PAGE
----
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[IMGCAP(1)]DALLAS-A $400-million joint venture to provide mezzanine financing for the hospitality sector could be a portent of what lies ahead in 2008. Prudential Real Estate Investors has been eyeing mezz lending as a means to deploy capital since last summer–and it’s probably not the only deep-pocketed player to be doing so.

“It wasn’t so attractive before when there was so much capital out there,” says David Loeb, senior real estate research analyst and managing director for Milwaukee-based Robert W. Baird & Co. “We think this is a trend that we see other companies going into as well.”

The Parsippany, NJ-based PREI is launching its first mezzanine lending program, using Dallas-based Ashford Hospitality Trust Inc. as the quarterback for deal sourcing and capital deployment. PREI is kicking in $300 million and Ashford, $100 million, in a 75-25% split on the return, respectively. There is a two-year window to deploy the first funding round, all in the US.

“As with any successful program, it could be expanded, but we’ll have to wait and see,” James P. Walker, PREI principal, tells GlobeSt.com. “The question is whether we can deploy that $400 million in a way that achieves our return goals.”

Walker says PREI was probing ways to invest in hotels last summer when the team decided mezzanine lending was “less risky and had better return for the risk.” He says PREI’s contacts in the hospitality sector led it to Ashford.

Walker emphasizes it’s not a loan to own program. “As with any mezzanine loan, it has to be a property that, if we had to own it, we would be comfortable owning it at that cost basis,” he explains. “This is merely a program that sees a gap that developed for capitalizing or re-capitalizing hotels and tries to meet that need. We thought there was probably more opportunity and gap in hotel investments than any other sector.”

The JV’s program will fund full-service hotels and resorts in upper-upscale to luxury categories and branded select-service hotels in upscale and mid-scale segments. In the case of a portfolio, it can include a small percentage of extended stay and economy assets.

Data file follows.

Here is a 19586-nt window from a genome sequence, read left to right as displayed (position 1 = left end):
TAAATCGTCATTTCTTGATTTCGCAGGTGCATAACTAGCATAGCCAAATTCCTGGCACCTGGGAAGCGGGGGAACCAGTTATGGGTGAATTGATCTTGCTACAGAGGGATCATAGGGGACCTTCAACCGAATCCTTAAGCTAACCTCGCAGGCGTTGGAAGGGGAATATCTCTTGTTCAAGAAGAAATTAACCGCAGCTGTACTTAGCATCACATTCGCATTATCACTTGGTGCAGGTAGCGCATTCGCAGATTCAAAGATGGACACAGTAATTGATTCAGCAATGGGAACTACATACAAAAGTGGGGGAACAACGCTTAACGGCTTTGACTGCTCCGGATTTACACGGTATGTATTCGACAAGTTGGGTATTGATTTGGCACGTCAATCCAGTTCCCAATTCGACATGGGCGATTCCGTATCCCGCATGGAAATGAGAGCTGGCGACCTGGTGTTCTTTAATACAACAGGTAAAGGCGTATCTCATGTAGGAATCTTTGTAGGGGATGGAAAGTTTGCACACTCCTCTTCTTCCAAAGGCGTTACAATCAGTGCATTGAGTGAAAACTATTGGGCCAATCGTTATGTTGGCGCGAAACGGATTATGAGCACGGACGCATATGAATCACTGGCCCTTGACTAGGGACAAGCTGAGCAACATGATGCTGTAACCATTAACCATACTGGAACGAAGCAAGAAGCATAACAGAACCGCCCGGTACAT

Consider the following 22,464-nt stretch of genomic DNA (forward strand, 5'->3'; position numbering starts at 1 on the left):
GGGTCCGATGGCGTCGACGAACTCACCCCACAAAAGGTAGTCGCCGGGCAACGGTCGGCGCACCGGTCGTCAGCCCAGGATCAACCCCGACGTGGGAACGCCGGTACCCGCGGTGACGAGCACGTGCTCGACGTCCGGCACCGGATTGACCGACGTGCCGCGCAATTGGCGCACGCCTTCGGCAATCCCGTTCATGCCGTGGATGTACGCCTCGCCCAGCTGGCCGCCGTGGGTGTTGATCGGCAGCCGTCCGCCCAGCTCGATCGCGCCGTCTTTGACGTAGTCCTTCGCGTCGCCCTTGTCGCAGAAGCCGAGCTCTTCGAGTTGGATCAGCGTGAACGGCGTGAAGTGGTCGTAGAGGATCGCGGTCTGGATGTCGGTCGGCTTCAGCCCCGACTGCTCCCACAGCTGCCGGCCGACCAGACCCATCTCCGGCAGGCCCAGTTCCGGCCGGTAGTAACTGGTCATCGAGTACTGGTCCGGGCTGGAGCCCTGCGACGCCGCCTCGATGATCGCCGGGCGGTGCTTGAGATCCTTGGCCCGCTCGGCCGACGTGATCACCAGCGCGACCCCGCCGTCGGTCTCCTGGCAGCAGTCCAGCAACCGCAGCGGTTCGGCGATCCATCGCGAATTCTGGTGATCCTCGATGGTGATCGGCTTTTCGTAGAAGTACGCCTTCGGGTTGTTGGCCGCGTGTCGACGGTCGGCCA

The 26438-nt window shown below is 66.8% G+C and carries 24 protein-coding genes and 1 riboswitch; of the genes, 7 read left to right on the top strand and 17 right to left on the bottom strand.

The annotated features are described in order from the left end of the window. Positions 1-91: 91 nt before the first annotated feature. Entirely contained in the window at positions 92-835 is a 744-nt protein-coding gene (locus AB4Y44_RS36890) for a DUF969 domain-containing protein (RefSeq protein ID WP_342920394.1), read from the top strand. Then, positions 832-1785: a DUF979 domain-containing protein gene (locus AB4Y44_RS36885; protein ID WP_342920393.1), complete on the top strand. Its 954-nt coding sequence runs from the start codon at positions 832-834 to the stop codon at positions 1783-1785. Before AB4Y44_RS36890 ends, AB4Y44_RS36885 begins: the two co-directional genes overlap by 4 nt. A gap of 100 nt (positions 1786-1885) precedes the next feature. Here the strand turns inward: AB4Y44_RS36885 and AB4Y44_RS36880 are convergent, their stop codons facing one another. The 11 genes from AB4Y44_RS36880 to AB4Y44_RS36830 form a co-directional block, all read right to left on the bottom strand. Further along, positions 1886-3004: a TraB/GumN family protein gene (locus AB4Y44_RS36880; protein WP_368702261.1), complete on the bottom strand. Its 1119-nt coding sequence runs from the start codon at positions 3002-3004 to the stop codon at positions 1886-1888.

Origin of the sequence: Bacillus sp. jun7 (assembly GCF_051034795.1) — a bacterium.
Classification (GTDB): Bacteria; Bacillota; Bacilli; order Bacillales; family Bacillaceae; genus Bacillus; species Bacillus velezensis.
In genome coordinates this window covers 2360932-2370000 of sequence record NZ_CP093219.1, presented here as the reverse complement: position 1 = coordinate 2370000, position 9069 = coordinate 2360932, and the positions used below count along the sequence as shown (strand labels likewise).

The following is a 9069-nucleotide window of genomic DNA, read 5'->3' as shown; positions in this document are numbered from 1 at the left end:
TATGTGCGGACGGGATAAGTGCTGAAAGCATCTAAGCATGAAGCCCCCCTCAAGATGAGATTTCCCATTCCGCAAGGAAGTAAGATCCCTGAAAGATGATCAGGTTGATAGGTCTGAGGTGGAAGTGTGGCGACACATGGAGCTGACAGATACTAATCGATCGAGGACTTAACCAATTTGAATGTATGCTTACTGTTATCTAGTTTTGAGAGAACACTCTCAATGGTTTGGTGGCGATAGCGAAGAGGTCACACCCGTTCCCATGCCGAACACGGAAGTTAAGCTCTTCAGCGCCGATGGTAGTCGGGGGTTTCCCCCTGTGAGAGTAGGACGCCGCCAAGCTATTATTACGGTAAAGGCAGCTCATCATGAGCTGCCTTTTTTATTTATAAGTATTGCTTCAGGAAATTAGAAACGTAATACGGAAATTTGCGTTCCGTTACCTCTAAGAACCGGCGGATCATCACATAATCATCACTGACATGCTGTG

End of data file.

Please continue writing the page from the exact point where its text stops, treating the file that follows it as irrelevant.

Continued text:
Walker says Ashford has “keyed up” a number of deals, including several portfolios. On average, he says loans will be $25 million to $50 million or up to $75 million for portfolios. The agreement specifies a 60% to 85% loan-to-value range.

The program will focus on existing hotels, but new developments aren’t being ruled out. Under the agreement, PREI’s equity stake has bought a senior position for each investment. The JV has a first right of refusal, but Ashford isn’t prevented from soloing if it wants.

Ashford has seeded the program with a $21.5-million mezz loan it funded last December for secured interests in the 487-room Westin La Paloma Resort & Spa at 3800 E. Sunrise Dr. in Tucson and 412-key Westin Hilton Head Resort at 2 Grasslawn Ave. in Hilton Head, SC. Ashford has long been a lender for the sector, but scaled back about 18 months ago due to pricing, according to a REIT spokesman. “Pricing is coming back their way. It’s the right time to be in the market,” he says.

The JV will acquire or originate first and second mortgages, stock secured loans, guarantees or preferred equity financing. According to the JV’s press release, terms are three to five years for floating rate vehicles and three to 10 years for fixed rates.

[IMGCAP(2)]Loeb says Ashford had indicated in last year’s earnings calls it was actively looking for joint venture partners. “It never said mezzanine, but this certainly fits,” the Ashford analyst says. “It’s a very attractive return for Ashford. There’s no additional leverage in the JV so there’ll be no debt in this venture.”

Loeb adds it’s essentially a way for Ashford to add assets without taking on additional debt. At one time, Ashford had a similar mezzanine lending program as did Winston Hotels Inc. in North Carolina, which was bought last year by Oak Brook, IL-based Inland American Real Estate Trust.

Loeb, referencing his 2008 hospitality outlook, says the timing is now right to launch a mezzanine lending program because CMBS financing has practically dried up for the sector. “The reality is there is very little capital available to the industry,” he explains. “Ashford is saying our doors are open.”

Loeb believes the PREI-Ashford initiative is the frontrunner for an upcoming trend in the capital markets. “It’s less risky than owning outright,” he says. “And, I would not be surprised to see more life companies and private equity doing more of this, perhaps even some public REITs.”

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